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Are you like me and getting frustrated with the out of control behaviour of some students?
Do you feel like you are constantly demanding students to behave with little to no change in precipitating behaviour?
Are you worried about your safety or the safety of other students?
Are you frustrated with the lack of action from parents? Your admin?
Are you struggling with classroom management?
I am too!
So, instead of continuing to feel frustrated and out of control, I decided to start my year off with a mini-unit on the rights and responsibilities of students in the school based on the Policies outlined in the Government’s Education Act and my code of behaviour from my individual school board. Please note: I teach in a Catholic School Board so the Policies do have a Catholic theme, however, you are free to adapt the actual rights and responsibilities that are outlined by your board.
This mini-unit contains a visual art lesson plan and 2 rubrics which gets the students to create visual posters about the rights and responsibilities of education.
It also contains an oral listening activity that would make a great diagnostic activity at the start of the year. This oral activity includes a researched article about the rights of education that the teacher is to read as an oral text to the class. While the teacher is reading, the students are given 12 multiple choice questions they are to answer using their listening strategies we cover in class. I have also included an answer sheet for you to use to make your marking quick and easy!
I have also included a letter home that I send to parents and guardians so everyone is informed of my behavioural expectations of the classroom.
When delivering this little unit, I complete the language art activity first, then the art activity and finally I send the letter home that night to hopefully evoke some good quality conversation about expected behaviour for the year.
This mini-unit is also an excellent tool through the year to establish and/or maintain effective classroom management.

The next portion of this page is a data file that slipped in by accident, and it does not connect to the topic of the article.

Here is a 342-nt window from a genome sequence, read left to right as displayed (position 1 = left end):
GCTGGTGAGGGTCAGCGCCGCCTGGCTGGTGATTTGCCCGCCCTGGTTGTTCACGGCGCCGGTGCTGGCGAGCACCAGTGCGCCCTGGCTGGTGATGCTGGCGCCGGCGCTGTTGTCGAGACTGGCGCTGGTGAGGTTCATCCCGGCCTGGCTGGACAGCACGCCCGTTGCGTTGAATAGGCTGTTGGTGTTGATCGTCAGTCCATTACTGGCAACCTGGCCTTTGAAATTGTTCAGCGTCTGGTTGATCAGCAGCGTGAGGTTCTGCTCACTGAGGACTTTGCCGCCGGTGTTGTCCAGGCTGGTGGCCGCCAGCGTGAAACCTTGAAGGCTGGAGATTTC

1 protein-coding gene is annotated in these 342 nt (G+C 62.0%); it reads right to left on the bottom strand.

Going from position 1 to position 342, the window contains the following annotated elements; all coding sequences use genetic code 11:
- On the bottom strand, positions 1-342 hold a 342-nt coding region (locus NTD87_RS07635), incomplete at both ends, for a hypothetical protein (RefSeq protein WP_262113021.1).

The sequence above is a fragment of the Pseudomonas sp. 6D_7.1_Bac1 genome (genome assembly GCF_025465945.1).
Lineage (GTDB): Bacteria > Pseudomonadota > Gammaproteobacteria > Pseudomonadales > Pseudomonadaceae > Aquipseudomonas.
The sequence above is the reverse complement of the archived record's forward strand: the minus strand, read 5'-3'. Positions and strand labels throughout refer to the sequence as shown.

Not only does this unit clearly outline the expectations for proper behaviour, it also links it to the safe schools act. It explains to both parents and students that any behaviour that violates the right of any other student or staff will not be tolerated.
I still do the student generated “rules of the classroom” on the first day of school, but on the second day, we spend the day learning about the basic human right to an education and the responsibilities the students must meet in order to evoke those rights.
I cannot count how many students who have had behaviour issues in my room claim they have a “right to an education” no matter what. When I show them the list of responsibilities they haven’t met in order to claim those rights, it changes the conversation dramatically, so I thought, why not teach it as a mini-unit and get some quick diagnostic assessment out of it?
Although I don’t feel it’s going to solve all of the problems schools are experiencing with violent and aggressive behaviour, with this unit, you are sending a clear message not only to the students who are the aggressors, you are also telling the students who can manage their behaviour that you have their rights protected too!
These lessons and ideas are for your personal use in the classroom.
Please contact me if you would like to use them commercially or on social media (blogs, etc).
All of the lessons, teacher notes and assessment pieces are copyrighted by ©TnT Lesson Plans.
Please do not sell or distribute these products.
Please note: All of the assessment ideas and pedagogy are from my own personal experiences, not all lessons work with all types of classes.
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